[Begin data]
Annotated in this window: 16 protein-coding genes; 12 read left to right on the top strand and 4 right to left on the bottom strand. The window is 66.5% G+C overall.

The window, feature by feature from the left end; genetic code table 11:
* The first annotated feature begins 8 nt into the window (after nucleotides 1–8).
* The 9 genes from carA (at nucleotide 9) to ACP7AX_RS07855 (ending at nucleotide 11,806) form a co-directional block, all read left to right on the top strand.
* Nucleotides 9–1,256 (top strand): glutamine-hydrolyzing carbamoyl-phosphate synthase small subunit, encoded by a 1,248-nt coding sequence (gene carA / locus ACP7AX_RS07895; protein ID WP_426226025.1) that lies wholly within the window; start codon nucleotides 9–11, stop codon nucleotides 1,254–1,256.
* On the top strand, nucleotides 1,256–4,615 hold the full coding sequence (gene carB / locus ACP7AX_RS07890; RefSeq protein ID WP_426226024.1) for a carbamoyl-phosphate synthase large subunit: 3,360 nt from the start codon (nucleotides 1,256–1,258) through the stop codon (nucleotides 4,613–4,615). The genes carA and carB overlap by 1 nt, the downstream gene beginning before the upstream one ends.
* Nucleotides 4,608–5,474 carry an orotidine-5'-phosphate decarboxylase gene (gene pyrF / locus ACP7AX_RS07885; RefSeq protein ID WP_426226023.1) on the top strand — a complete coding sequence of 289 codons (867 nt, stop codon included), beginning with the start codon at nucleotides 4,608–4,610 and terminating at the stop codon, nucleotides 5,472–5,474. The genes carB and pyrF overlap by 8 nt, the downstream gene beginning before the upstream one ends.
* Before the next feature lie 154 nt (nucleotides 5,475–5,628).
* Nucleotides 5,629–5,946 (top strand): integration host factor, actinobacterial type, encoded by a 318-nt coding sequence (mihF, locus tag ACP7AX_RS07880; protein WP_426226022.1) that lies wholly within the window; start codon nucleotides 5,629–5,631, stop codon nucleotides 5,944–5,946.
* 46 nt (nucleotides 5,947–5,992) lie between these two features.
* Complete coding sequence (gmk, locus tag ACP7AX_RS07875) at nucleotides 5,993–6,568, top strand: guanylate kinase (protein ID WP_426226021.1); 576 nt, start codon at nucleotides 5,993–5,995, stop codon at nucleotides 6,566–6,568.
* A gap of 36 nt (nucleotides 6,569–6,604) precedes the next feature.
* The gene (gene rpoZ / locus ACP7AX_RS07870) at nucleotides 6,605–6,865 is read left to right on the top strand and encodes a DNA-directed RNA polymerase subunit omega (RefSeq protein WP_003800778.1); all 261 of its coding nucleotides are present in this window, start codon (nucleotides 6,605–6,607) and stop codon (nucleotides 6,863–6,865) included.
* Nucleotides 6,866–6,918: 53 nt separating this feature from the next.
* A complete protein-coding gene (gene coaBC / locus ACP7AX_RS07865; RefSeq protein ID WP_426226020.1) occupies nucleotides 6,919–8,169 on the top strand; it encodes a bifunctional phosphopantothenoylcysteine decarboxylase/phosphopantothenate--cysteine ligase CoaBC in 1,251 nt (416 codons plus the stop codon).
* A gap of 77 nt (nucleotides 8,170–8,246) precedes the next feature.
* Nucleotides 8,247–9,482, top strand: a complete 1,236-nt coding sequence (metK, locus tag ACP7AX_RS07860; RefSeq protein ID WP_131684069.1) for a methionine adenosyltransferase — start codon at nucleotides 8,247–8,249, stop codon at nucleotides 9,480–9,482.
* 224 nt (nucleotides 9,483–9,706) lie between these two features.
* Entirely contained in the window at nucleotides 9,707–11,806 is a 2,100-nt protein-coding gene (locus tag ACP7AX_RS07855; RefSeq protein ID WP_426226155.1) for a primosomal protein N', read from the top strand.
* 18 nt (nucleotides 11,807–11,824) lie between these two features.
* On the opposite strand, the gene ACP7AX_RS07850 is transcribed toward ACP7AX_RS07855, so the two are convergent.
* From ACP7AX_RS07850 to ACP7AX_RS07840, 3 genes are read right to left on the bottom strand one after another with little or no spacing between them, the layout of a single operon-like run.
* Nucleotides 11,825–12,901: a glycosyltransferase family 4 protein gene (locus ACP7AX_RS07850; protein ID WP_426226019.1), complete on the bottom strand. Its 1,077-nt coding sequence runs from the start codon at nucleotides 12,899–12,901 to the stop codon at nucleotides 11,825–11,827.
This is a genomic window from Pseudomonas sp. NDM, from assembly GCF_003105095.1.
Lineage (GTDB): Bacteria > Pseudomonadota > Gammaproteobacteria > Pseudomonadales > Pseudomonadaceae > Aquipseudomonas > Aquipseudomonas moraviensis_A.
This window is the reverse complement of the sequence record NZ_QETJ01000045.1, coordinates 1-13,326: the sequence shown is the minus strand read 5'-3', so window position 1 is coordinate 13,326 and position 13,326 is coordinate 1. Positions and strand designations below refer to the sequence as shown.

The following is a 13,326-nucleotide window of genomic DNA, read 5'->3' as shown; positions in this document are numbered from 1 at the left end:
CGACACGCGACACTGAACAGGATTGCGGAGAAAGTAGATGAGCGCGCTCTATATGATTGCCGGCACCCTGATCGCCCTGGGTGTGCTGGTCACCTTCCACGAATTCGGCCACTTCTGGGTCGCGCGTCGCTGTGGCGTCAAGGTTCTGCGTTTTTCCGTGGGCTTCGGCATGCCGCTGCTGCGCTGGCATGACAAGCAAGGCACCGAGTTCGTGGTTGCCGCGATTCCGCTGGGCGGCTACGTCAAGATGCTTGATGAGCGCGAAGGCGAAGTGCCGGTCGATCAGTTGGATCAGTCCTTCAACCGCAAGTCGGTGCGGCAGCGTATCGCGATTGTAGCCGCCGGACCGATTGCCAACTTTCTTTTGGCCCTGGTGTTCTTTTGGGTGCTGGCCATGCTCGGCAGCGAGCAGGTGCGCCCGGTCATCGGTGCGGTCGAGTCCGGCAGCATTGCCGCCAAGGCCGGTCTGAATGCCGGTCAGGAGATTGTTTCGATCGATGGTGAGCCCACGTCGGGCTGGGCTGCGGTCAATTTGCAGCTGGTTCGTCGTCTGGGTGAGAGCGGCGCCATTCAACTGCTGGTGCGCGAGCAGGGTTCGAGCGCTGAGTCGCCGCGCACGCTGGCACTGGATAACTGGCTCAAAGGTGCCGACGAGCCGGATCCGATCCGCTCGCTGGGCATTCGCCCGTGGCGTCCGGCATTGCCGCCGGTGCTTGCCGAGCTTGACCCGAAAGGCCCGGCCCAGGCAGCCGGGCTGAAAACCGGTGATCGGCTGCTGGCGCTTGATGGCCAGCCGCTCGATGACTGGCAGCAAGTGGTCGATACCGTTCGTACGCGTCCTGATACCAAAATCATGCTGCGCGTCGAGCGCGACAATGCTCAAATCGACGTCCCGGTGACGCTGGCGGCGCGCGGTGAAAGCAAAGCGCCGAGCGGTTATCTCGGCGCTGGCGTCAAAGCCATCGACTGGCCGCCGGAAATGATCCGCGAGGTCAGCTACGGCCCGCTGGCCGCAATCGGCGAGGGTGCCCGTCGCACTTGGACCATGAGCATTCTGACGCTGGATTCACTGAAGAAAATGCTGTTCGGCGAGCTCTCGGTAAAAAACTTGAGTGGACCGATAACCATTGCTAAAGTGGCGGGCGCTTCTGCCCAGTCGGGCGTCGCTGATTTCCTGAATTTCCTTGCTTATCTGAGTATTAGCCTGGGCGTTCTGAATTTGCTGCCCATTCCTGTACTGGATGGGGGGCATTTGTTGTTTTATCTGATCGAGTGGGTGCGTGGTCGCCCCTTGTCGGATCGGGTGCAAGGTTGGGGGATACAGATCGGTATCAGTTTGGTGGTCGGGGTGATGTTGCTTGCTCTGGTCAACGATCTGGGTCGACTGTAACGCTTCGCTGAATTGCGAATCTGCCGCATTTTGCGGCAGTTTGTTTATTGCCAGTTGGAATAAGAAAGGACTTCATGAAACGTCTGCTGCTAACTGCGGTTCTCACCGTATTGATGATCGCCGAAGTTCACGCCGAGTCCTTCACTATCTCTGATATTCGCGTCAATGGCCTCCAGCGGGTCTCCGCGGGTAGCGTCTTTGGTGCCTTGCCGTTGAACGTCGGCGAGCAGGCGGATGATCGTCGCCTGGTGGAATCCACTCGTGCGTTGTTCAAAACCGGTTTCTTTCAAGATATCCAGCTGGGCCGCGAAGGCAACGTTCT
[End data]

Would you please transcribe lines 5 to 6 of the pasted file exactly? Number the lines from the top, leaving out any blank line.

* Nucleotides 9–1,256 (top strand): glutamine-hydrolyzing carbamoyl-phosphate synthase small subunit, encoded by a 1,248-nt coding sequence (gene carA / locus ACP7AX_RS07895; protein ID WP_426226025.1) that lies wholly within the window; start codon nucleotides 9–11, stop codon nucleotides 1,254–1,256.
* On the top strand, nucleotides 1,256–4,615 hold the full coding sequence (gene carB / locus ACP7AX_RS07890; RefSeq protein ID WP_426226024.1) for a carbamoyl-phosphate synthase large subunit: 3,360 nt from the start codon (nucleotides 1,256–1,258) through the stop codon (nucleotides 4,613–4,615). The genes carA and carB overlap by 1 nt, the downstream gene beginning before the upstream one ends.